The nearly three-year search for Sierra LaMar ended on Saturday.
The Sierra LaMar Search Center has been conducting weekly searches since the Morgan Hill teen went missing on March 16, 2012. Volunteers have put in more than 50,000 hours of time looking for her body. The 15-year-old was last seen on her way to a school bus stop.
The last formal search for Sierra LaMar concentrated in the Coyote Creek area of Morgan Hill.
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“We’re especially looking for depressions that could have been easy to place to conceal a body then cover it up,” search team leader Kelby Jones said.
A new poster for Sierra LaMar was introduced at the final search on Saturday. The poster, recommended by child advocate Marc Klaas and approved by the LaMar family, showed Sierra over a shot of volunteers sporting her favorite red sneakers.
"We always want people to know that Sierra matters for all of our girls," said Debbie Nunes, a volunteer who has helped in the searches. "Children in general, they're vulnerable -- they matter so much. And we need to be sure they're always safe."
Search coordinators emphasize a tip line will remain active with an on-call search unit ready to be mobilized.
"That helps a lot," said Steve LaMar, Sierra's father. "We don't have to feel like 'everything's coming to an end' and 'we don't have anything else' -- that type of thing thing. So yeah, that helps a lot."
But the decision to end the Saturday searches was still painful to him.
“At this point, we’ve exhausted our inventory of viable search areas," Steve LaMar said. "So that’s why we’re suspending it for now.”
With the formal searches now over, Sierra's mother tearfully thanked volunteers Saturday.
“We never thought this was going to happen to us, but it did," Marlene LaMar said. "And really, everybody, including the media, really helped to sustain us. We don’t want to give up.”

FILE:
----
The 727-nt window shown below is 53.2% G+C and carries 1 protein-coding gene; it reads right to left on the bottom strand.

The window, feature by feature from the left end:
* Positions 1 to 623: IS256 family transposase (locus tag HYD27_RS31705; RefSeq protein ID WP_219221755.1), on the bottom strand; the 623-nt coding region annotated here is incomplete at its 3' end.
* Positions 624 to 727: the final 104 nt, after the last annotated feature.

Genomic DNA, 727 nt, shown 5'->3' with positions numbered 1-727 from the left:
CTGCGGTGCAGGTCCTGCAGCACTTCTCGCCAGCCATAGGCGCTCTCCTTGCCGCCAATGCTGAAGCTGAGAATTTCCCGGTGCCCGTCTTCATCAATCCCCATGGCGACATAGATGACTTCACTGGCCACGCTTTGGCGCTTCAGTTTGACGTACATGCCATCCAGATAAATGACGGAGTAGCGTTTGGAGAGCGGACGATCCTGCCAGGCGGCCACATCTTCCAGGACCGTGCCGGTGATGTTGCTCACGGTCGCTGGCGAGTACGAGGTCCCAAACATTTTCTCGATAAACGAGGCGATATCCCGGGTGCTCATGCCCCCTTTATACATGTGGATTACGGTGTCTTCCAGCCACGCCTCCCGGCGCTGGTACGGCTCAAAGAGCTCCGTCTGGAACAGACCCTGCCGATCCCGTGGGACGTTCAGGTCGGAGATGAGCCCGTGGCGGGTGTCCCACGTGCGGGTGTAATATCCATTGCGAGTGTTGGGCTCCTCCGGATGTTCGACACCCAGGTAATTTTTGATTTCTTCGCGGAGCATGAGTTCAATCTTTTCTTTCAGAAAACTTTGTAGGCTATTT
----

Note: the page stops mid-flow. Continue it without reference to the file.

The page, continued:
The Santa Clara County Sheriff's Office said its investigation is still active and acknowledged the support it got from the search center over the years.
"We got a lot of help from them, we got a lot of tips," Sgt. James Jensen said. "They did a lot of hard work. They were out there for days on end, running and walking around in the mud. They were out in the sun. Extremely disappointing they are closing."
Even without a body, 23-year-old Antolin Garcia-Torres has been charged in her death. His lawyer last week told a judge he needed at least another six weeks to prepare for the murder trial. The district attorney is seeking the death penalty in the case.
Searchers believe Garcia-Torres knows where her body is and are begging him to end their pain by telling them the location.
“One person knows who did this, and he can end this agony for this family right now,” Klaas said.
Torres is scheduled to return to court April 8 for another trial-setting date.
NBC Bay Area Legal Analyst Steven Clark said the end of the searches could impact the case, including speeding up proceedings.
"This is a very big watershed moment in the case. What this signals is the investigation is closing. And now it's time to try the case," Clark said in a previous interview. "As long as those searches were continuing, this was a 'fluid' investigation, which also encouraged some of these delays."